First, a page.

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The Stars That Shouldn’t Exist

first_imgTheories in astronomy are fun to model on paper with equations, but once in awhile they need to stand up to observations.  Phil Berardelli wrote for Science Now:It seems as though every time astronomers point their telescopes at the night sky, some weird new finding forces them to revamp their theories.  And so it is with nine newly discovered white dwarfs.  The stars defy their expected chemical makeup and by rights shouldn’t even exist.  An explanation could open up a new branch of astronomy.The stars may be violating human rights but apparently abide by stellar rights.  One astronomer concluded, “It tells us that nature has found a way that we didn’t know to make white dwarf stars without the usual hydrogen or helium surface layers.”    According to stellar evolution theory, white dwarfs should be enveloped with hydrogen and helium, not carbon.  Astronomers could find no trace of hydrogen or helium in the spectra from these oddball stars.  “Astronomers don’t have a clue why,” the article continued.  Another astronomer commented, “There is currently no explanation how such stars can be formed.  It’s a real challenge to stellar-evolution theory.”  The stars were identified in the Sloan Digital Sky Survey.  See also EurekAlert.  The original paper was published in Nature.1  “Our analysis shows that the atmospheric parameters found for these stars do not fit satisfactorily in any of the currently known theories of post-asymptotic giant branch evolution,” the abstract states.1.  P. Dufour, J. Liebert, G. Fontaine and N. Behara, “White dwarf stars with carbon atmospheres,” Nature 450, 522-524 (22 November 2007) | doi:10.1038/nature06318.This portion of the news is brought to you by the makers of Humble Pie, reminding you that moderation in science is a good thing.    “Twinkle twinkle little star, I don’t wonder what you are; for by spectroscopic ken, I know that you are hydrogen.”  So astronomers used to say.  Always be wary when a scientist says, “I know.”  What rhymes with carbon?    If they had only found seven of these unexpected stars, we could have spun some fairy tales about Snow White Theories and the Seven Dwarfs getting lost in the Data Mine.  We’ll show moderation, though, and not discuss which astronomers were sleepy, dopey or grumpy.(Visited 25 times, 1 visits today)FacebookTwitterPinterestSave分享0last_img read more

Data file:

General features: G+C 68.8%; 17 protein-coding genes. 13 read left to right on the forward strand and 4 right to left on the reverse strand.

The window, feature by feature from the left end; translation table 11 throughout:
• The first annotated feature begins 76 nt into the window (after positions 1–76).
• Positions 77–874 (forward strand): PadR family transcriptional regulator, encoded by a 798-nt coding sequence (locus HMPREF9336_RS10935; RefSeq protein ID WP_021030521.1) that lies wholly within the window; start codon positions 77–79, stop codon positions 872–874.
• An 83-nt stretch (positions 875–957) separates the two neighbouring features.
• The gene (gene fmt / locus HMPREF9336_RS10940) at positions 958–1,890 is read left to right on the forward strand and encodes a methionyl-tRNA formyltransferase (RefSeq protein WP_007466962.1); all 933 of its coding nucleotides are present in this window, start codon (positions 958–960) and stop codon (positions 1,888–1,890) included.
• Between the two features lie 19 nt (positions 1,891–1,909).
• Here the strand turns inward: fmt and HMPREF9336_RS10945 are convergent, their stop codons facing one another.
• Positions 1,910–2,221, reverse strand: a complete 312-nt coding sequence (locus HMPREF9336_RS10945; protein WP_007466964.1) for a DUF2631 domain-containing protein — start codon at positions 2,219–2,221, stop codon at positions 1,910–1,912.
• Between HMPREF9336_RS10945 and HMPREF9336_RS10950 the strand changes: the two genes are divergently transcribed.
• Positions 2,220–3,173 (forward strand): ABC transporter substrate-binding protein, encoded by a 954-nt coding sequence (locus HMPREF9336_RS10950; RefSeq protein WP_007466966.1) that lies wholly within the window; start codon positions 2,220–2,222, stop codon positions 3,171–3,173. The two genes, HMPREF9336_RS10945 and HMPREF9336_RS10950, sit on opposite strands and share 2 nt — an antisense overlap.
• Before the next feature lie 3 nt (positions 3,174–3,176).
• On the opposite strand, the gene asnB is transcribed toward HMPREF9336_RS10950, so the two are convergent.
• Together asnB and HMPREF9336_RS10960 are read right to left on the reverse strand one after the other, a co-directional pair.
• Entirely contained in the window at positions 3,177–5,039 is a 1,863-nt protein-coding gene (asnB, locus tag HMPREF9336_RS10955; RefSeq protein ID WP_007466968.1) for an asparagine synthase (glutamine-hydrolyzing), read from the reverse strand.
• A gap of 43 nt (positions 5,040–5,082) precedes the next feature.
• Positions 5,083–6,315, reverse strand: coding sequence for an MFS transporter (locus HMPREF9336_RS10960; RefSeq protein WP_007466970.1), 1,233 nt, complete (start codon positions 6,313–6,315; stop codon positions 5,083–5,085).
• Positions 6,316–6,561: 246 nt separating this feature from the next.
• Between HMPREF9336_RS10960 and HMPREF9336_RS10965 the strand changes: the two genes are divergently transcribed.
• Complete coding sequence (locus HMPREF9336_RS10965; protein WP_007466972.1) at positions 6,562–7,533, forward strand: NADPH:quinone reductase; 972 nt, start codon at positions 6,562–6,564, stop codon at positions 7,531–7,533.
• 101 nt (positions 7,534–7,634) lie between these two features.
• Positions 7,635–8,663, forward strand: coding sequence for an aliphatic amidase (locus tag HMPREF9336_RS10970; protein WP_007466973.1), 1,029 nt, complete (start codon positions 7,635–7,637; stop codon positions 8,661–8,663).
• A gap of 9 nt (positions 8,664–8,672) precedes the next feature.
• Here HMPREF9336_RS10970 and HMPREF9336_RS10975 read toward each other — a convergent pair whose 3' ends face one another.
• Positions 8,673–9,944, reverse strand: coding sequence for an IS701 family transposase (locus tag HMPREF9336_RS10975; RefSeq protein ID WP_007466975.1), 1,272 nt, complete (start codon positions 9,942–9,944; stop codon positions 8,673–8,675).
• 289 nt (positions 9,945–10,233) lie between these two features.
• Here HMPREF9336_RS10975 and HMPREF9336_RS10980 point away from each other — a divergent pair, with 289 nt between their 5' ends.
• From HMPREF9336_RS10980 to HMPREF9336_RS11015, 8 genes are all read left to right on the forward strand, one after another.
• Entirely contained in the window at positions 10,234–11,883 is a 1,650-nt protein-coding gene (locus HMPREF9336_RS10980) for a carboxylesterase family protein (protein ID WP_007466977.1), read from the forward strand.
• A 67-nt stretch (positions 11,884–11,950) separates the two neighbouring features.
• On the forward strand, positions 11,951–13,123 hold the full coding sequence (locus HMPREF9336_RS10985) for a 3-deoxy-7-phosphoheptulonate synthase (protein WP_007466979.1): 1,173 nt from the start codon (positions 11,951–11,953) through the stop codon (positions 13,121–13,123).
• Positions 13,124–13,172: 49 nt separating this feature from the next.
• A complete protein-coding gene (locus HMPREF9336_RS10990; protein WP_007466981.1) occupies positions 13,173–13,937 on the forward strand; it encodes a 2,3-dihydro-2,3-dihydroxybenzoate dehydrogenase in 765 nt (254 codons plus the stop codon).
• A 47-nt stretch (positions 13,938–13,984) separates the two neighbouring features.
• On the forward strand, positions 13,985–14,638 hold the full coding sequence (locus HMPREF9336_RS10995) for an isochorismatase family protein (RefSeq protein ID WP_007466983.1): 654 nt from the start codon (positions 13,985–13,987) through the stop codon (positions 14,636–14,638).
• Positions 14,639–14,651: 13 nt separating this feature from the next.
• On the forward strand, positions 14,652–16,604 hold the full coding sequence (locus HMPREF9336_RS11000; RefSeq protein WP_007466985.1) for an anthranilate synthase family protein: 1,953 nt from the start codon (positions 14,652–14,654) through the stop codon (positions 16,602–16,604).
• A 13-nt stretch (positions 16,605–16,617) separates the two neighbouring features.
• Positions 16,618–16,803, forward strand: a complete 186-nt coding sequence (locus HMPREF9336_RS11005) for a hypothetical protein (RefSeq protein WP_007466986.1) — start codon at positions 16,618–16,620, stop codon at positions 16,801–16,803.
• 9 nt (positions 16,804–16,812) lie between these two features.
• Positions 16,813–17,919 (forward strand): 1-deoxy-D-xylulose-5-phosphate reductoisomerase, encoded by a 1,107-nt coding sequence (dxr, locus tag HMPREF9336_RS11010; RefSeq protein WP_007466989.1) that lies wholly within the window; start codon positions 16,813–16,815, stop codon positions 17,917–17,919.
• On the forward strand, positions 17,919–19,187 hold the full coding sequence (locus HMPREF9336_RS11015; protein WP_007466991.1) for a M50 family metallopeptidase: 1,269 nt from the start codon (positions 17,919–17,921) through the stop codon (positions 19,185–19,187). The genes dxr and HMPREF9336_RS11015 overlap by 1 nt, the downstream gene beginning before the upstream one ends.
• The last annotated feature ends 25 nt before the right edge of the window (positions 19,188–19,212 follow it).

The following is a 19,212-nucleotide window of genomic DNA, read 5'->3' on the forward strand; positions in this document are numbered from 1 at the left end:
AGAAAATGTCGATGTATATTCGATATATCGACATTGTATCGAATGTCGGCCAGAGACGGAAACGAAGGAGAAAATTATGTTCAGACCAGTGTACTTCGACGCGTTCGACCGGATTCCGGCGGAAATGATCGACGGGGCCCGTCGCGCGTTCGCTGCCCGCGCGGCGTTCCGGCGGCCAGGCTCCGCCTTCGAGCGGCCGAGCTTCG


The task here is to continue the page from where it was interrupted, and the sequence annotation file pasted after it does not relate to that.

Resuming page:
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Irish firm starts SA wind, solar build

first_img13 November 2012 Ireland’s Mainstream Renewable Power announced this week that it was starting construction on solar and wind power projects in South Africa, in a €500-million (about R5.5-billion) investment under a government programme that has ushered in the country’s first large-scale renewable energy projects. The Dublin-based company is one of 28 independent power producers that signed contracts with the South African government last week, in the first round of a programme that will see an initial 1 400 megawatts of renewable energy being added to South Africa’s energy mix, while bringing an estimated R47-billion in new investment into the country. Mainstream Renewable Power and its partners will build a 138 MW wind farm in Jeffreys Bay in the Eastern Cape, and two 50 MW solar photovoltaic (PV) parks in the Northern Cape – one near De Aar and one at Droogfontein near Kimberley. All three projects are scheduled to be fully operational by mid-2014. “The South African government has shown tremendous vision and foresight in creating this new and sustainable industry for South Africa, firmly placing it on the world map for renewable energy generation,” Mainstream CEO Eddie O’Connor said in a statement on Monday. “Mainstream is fully committed to playing a leading role in the delivery of this vision, to bringing significant socio-economic benefits to the areas in which we’re building the projects, as well as clean, free-fuel energy to South Africa.” According to Mainstream, the projects are expected to generate hundreds of jobs during construction and, once operational, the project revenues are expected to benefit local communities through socio-economic and enterprise development. “The projects are expected to produce 635 GWh of electricity, enough to supply up to 48 000 households and displace approximately 628 000 tons of carbon emissions per year,” the company said. Mainstream won the contract for the three projects as the lead partner in a consortium including US power company Globeleq as the strategic equity partner, Thebe Investment Corporation, local engineering firms Enzani Technologies and Usizo Engineering, as well as local community trusts. The projects are being co-developed with Mainstream’s South African partner, renewable energy developer Genesis Eco-Energy. Old Mutual’s IDEAS Managed Fund is an additional consortium member of the Jeffreys Bay Wind Farm. SAinfo reporterlast_img read more